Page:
Widely considered to be the most prestigious award in the field of pediatrics, the John Howland medal honors those whose research and teaching have contributed to the advancement of pediatrics and to the improvement of children's health. In 1981, members of the American Pediatric Society (APS) bestowed this, their highest honor, on Saul Krugman.
The Infectious Diseases Society of America also honored Krugman with a prestigious award. In 1976, the same year he was elected to the National Academy of Sciences, the IDSA named Krugman as the recipient of the Bristol award, in recognition of his thirty years of accomplishments and contributions to the acquisition and dissemination of knowledge about infectious diseases.
In April 1991, on the occasion of his 80th birthday, Saul Krugman was honored with a Festschrift. A Festschrift is a memorial volume, made up of articles contributed by pupils or associates and friends of a scientist or leader, published usually to honor some special occasion, such as a birthday or other anniversary.
In June 1941, with the United States heading for war, Saul Krugman entered the U.S. Army Air Corps as a flight surgeon. Captain Krugman served until 1946, and spent almost his entire military career in the South Pacific Theater. In one 13-month period, from August 1944 to September 1945, Krugman logged over 115,000 miles, primarily on air evacuation missions.
Krugman earned several honors during his military service, including a Bronze Battle Star for his Asiatic-Pacific Theater Ribbon after the South Philippines campaign, and Bronze Battle Stars for the Asiatic-Pacific Theater Ribbon after the Luzon and New Guinea campaigns. His initiative and excellent work were recognized by his superiors, and earned him a verbal commendation from the Commanding General of the Pacific Division as well as praise from Colonel Robert Brua of the Pacific Division’s Air Transport Command Medical Corps.
Following his discharge from Active Duty in February 1946, Captain Krugman returned to New York City, where he took a position as an Intern at Willard Parker Hospital. Taking advantage of an opportunity to work with Drs. Robert Ward and L. Emmett Holt Jr., Dr. Krugman soon moved to Bellevue Hospital, where, although he began as an “externe” (an intern without a salary) he steadily moved up the ranks, becoming Director of the Pediatric Service in 1960. In addition, Krugman was a professor of Pediatrics at the New York University School of Medicine, where he served as Chairman of that department from 1960-1974. During this time, he began the research on infectious diseases that would come to be the dominant focus of his career, earning him international recognition, including the prestigious Lasker Public Service Award in 1983.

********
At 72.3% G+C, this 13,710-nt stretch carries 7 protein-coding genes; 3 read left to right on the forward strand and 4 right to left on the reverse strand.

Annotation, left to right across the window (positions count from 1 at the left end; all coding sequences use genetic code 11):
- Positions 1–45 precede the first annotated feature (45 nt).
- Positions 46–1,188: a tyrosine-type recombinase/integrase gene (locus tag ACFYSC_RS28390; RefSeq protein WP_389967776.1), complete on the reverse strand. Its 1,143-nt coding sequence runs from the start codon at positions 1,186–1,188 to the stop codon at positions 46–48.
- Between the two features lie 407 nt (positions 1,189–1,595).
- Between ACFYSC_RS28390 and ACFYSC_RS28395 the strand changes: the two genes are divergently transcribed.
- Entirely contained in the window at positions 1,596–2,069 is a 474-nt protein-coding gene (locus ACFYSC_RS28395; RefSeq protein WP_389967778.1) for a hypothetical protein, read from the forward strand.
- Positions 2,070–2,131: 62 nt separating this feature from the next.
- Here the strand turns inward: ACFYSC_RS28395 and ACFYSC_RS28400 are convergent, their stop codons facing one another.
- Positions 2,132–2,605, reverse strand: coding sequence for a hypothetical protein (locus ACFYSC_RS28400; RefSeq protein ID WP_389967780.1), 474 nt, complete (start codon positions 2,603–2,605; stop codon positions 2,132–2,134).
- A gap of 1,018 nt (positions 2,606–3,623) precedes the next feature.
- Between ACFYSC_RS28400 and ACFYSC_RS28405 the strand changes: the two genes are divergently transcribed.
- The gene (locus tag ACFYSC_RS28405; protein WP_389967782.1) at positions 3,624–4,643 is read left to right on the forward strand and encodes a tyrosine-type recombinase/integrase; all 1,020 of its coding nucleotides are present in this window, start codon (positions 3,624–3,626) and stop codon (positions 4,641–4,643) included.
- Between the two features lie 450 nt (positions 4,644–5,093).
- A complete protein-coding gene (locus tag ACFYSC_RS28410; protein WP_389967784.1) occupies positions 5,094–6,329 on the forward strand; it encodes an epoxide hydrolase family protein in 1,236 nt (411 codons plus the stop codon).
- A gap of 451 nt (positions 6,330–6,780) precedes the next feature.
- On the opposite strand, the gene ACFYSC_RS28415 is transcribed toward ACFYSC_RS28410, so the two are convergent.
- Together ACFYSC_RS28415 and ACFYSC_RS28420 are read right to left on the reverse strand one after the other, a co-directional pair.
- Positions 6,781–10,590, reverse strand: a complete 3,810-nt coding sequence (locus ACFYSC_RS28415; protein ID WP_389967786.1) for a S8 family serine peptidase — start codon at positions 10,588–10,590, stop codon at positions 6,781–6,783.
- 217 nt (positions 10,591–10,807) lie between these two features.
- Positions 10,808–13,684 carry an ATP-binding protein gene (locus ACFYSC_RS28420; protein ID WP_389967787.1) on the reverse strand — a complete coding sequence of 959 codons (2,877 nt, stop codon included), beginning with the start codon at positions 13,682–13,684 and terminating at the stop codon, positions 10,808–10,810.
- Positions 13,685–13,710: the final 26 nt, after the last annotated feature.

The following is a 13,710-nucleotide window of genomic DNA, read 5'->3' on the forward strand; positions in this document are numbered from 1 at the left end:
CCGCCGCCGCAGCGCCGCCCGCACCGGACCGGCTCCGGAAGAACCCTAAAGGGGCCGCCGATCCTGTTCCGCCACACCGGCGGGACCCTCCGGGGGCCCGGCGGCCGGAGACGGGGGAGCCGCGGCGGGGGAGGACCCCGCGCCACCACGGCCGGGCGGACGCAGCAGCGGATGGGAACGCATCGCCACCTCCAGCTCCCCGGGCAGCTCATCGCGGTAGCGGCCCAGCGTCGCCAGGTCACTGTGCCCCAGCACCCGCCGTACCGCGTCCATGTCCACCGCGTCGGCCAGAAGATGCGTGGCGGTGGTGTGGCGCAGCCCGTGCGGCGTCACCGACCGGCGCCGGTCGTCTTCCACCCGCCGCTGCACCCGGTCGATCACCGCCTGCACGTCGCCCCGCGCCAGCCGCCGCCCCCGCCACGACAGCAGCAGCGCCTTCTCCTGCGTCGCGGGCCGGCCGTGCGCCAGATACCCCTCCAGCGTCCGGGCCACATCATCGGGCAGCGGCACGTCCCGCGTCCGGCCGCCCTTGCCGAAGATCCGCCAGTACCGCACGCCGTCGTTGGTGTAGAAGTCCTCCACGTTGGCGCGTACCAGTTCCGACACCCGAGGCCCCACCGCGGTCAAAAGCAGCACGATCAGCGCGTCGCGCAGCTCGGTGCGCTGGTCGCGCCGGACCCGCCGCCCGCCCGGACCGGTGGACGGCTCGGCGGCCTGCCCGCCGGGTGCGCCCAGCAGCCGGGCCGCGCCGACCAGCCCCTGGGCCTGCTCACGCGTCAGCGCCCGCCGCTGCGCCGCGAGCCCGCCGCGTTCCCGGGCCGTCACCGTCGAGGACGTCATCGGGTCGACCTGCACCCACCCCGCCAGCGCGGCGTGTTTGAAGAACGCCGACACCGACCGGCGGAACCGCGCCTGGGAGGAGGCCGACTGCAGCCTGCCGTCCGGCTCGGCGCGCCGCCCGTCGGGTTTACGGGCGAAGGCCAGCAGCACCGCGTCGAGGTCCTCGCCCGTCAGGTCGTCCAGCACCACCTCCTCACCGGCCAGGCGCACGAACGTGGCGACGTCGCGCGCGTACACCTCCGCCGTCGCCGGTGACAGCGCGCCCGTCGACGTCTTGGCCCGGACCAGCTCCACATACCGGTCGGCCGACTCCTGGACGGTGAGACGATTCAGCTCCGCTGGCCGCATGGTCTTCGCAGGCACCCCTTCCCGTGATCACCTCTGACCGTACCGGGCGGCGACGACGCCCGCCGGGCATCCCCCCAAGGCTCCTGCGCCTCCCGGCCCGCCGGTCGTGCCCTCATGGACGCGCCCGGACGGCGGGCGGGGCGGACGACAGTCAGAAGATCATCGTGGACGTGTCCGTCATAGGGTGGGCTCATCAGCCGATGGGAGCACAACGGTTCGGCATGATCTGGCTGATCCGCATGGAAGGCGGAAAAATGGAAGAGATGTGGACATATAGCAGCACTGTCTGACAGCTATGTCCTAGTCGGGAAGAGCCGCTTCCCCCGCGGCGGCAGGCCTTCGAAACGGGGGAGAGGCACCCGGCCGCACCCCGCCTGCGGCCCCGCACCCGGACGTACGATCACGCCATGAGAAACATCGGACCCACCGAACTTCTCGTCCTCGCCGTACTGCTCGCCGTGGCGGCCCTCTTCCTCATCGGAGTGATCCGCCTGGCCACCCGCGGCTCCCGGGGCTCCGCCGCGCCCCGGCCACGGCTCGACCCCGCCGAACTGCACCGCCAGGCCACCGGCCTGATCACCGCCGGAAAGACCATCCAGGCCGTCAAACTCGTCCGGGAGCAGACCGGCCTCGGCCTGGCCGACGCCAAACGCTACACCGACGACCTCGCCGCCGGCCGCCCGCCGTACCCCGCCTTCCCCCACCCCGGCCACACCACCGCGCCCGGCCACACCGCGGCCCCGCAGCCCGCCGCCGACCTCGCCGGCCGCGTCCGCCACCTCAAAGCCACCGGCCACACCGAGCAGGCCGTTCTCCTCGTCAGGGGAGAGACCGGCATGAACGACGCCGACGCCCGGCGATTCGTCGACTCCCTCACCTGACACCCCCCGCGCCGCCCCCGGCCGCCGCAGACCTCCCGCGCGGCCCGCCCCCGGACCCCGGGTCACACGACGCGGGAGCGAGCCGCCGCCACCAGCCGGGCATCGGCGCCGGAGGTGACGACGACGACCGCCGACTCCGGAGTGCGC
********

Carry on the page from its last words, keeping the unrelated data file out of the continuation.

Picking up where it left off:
After a stroke in 1991, Dr. Krugman recuperated for a while in Florida, but continued to spend time in his lab in New York. Saul Krugman loved his work, and reluctantly retired from the NYU faculty in September 1995, at the age of 84. He moved to Florida with his wife Sylvia, and suffered a second stroke in early October. On October 26, 1995, Saul Krugman died of a cerebral thrombosis. At the time of his death, NYU Department of Pediatrics Chairman Dr. Wade Parks said of Krugman, "Saul Krugman has done more to eliminate pediatric infectious diseases than any other person ever." Krugman's obituary in the New York Times read, in part:
He was a distinguished teacher, scientist and physician, respected by his colleagues and peers, and beloved by students. A national figure with an international reputation, he was the ideal of the physician and scientist. He combined the vast knowledge of pediatrics with the great abilities of an innovative and imaginative investigator to the enormous benefit to patient care.
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The Saul Krugman Collection is contains materials related to honors and awards received by Krugman, biographical records, career-related documents and objects, and documents and realia from Krugman's military service during World War II. Items in these categories include, but are not limited to: photos, articles, certificates/licenses, medals, plaques, programs, and correspondence. Materials are open to researchers by appointment.